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Anonymous on September 13, 2011

What is PID and how is it treated?

What is PID? How do you get treated for PID, and how long do the symptoms continue after being treated?

answered by
Lisa Oldson, MD on September 13, 2011

Thanks for sharing your great question about a potentially serious condition.
 
Pelvic inflammatory disease, or PID, is a common infection of the female reproductive system, including the uterus and fallopian tubes. If detected early, it can be successfully treated...but if treatment is delayed, the infection can cause chronic (long-term) health problems.

Untreated sexually transmitted diseases (STDs), especially chlamydia and gonorrhea, are are the main culprits of PID...but other bacteria can also cause the disease. Both chlamydia and gonorrhea are caused by bacteria...and when a woman catches chlamydia or gonorrhea in her vagina, the bacteria can move upward through the cervix into the uterus (where women carry babies when they’re pregnant) and can even move into the fallopian tubes (the tubes that carry eggs from the ovaries into the uterus).

Unfortunately, when they enter the fallopian tubes, the bacteria can turn normal tissue into scar tissue. When scar tissue forms in the fallopian tubes, it becomes more difficult for eggs to get to the uterus. In other words, women with PID may have a hard time becoming pregnant. In some cases, the scar tissue can completely block sperm from fertilizing an egg causing infertility. In fact, the Centers for Disease Control and Prevention (CDC) say that up to 10-15% of women with PID become infertile as a result of the infection.

As for incomplete blockage of the tubes with scar tissue...this can cause ectopic (or tubal) pregnancies, which sometimes require surgery.

Upon unprotected vaginal sex with someone infected with chlamydia or gonorrhea, PID can develop quickly (within days)...or it could take months. Typically, however, the longer a woman is infected with chlamydia or gonorrhea before treatment, the more damage the bacteria can cause to the reproductive organs. Sadly, the damage that occurs when a woman has PID is permanent...so early detection is key.

Women (and their doctors) don’t always realize they have PID because symptoms can be mild and easy to confuse with other conditions. Women often don’t have any symptoms of PID...at least not at first. But for women who do experience symptoms, they can include pain in the lower abdomen or pelvis, fever, vaginal discharge and vaginal odor, painful urination, pain during sex or irregular menstrual bleeding.

The regular treatment for PID is antibiotics...follow your doctor’s instructions for treatment, and remember: when you get treated for PID, it’s very important to take all of the antibiotics you’re given (even if the symptoms go away) so that the infection will be less likely to come back.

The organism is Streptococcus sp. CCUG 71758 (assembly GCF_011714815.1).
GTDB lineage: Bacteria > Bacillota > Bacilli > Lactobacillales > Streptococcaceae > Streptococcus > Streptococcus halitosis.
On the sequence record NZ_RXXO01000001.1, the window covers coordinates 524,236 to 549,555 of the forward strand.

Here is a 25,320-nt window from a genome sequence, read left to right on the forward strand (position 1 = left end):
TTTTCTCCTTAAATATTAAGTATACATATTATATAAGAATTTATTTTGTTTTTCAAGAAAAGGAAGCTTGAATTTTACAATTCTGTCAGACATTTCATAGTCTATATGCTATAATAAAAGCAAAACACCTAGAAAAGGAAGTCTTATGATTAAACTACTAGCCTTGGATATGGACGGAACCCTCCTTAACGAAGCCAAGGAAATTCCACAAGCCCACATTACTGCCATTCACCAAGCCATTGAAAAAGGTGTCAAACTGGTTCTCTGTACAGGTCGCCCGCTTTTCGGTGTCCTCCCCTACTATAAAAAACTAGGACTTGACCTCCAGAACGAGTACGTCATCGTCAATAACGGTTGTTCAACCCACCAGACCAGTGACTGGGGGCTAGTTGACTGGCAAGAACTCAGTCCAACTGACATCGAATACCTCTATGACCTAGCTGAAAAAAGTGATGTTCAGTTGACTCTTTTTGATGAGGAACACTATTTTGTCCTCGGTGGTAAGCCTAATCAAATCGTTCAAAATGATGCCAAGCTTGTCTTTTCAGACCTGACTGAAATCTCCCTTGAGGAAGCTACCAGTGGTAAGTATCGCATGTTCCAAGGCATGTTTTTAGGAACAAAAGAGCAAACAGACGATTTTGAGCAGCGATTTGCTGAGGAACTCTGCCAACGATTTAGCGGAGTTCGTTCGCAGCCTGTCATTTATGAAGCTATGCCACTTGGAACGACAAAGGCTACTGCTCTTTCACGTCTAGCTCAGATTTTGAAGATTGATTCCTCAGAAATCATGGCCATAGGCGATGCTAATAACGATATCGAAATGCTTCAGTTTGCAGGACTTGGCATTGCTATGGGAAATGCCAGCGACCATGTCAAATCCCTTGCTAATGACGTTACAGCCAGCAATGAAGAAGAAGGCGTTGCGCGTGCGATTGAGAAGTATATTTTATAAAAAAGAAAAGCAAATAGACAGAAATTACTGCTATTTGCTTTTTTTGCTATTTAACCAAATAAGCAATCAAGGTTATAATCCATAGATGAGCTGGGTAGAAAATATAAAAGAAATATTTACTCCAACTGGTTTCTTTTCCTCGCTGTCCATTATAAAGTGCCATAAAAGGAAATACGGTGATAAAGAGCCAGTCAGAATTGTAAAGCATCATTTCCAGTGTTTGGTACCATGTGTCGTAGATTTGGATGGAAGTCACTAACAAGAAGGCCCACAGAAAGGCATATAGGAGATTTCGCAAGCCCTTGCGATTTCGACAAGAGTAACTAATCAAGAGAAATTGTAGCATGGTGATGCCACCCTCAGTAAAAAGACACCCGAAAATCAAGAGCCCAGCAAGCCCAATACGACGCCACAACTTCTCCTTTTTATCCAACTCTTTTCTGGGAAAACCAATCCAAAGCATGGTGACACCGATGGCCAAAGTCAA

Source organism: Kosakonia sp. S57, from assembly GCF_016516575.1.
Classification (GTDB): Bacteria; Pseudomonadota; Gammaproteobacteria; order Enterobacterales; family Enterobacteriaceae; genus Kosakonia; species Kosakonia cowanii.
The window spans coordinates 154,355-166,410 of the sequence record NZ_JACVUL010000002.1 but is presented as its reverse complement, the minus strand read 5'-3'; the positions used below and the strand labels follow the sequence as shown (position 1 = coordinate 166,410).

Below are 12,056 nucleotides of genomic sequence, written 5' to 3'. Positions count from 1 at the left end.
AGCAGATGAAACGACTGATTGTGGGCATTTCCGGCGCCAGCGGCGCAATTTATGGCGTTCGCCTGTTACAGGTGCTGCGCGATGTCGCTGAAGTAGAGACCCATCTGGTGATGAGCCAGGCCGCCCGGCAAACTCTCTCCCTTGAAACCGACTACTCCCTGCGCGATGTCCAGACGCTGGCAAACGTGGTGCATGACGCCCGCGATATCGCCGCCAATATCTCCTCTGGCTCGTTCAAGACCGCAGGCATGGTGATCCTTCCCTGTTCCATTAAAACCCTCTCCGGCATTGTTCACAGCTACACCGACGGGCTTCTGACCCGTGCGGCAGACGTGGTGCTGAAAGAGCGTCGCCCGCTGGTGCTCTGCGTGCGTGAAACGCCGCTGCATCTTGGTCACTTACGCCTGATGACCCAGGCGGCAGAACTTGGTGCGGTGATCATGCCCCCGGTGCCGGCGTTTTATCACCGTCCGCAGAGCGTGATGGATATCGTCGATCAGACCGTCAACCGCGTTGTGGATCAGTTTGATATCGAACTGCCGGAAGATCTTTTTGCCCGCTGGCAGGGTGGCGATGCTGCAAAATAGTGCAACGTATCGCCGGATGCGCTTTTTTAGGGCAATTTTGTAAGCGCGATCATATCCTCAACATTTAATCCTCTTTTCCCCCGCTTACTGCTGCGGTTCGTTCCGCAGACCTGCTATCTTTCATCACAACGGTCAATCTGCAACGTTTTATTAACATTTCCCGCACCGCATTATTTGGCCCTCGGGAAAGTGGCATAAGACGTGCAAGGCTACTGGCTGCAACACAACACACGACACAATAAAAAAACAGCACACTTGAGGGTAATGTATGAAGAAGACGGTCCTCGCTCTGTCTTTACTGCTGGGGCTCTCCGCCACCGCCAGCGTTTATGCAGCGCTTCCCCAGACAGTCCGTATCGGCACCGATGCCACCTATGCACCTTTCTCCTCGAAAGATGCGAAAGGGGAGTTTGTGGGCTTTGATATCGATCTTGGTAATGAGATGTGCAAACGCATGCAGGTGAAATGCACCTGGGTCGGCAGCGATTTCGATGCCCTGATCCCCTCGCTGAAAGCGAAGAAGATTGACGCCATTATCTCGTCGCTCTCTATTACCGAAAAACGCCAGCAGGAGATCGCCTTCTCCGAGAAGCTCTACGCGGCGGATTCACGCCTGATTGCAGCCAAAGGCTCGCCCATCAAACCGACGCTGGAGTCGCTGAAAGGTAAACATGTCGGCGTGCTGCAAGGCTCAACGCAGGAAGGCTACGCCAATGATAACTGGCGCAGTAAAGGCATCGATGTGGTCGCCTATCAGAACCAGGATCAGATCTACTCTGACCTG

After you start treatment, the infection and any related symptoms usually begin to improve within three days. After three days of antibiotics, the CDC recommends that you check in with your doctor...if your symptoms don’t go away with treatment, your doctor might decide to treat the infection differently.

One more thing about treatment...your sexual partner may need to get treated for STDs like chlamydia and gonorrhea, as well. Not having unprotected sex until both you and your partner have been tested and treated is the only way to make sure you don’t pass an STD back and forth. You can learn more about safer sex practices in our Prevention + Safer Sex Overview.

What are some ways to reduce the risk of PID? For starters, do what you can to reduce your risk of catching an STD by limiting the number of people with whom you have vaginal, anal or oral sex, and using barrier protection for any sexual activity (unless you’re in a mutually monogamous relationship with someone whose STD status you know).

And if you’re sexually active, regular screenings for STDs are a smart precaution, too. In fact, the CDC recommends annual chlamydia testing for women 25 and younger. And for women older than 25 with a new sex partner or multiple sex partners, the CDC also recommends yearly chlamydia testing. To learn more about chlamydia and gonorrhea testing, treatment and prevention, see our Expert Guides.

Thanks again for your important questions. I wish you the best of health.

Related info:

Lisa Oldson, MD

Dr. Oldson is Medical Director of the Analyte Physicians Group. She is on staff at Northwestern Memorial Hospital, as well as Clinical Instructor at the Feinberg School of Medicine, Northwestern University. Her areas of expertise include STDs (with a particular clinical emphasis on herpes), women's health, preventive medicine, diabetes, obesity and weight management, and mood and anxiety disorders. Dr. Oldson was educated at Rush Medical College and completed her residency at Rush-Presbyterian-St. Luke's Medical Center in Chicago, IL.

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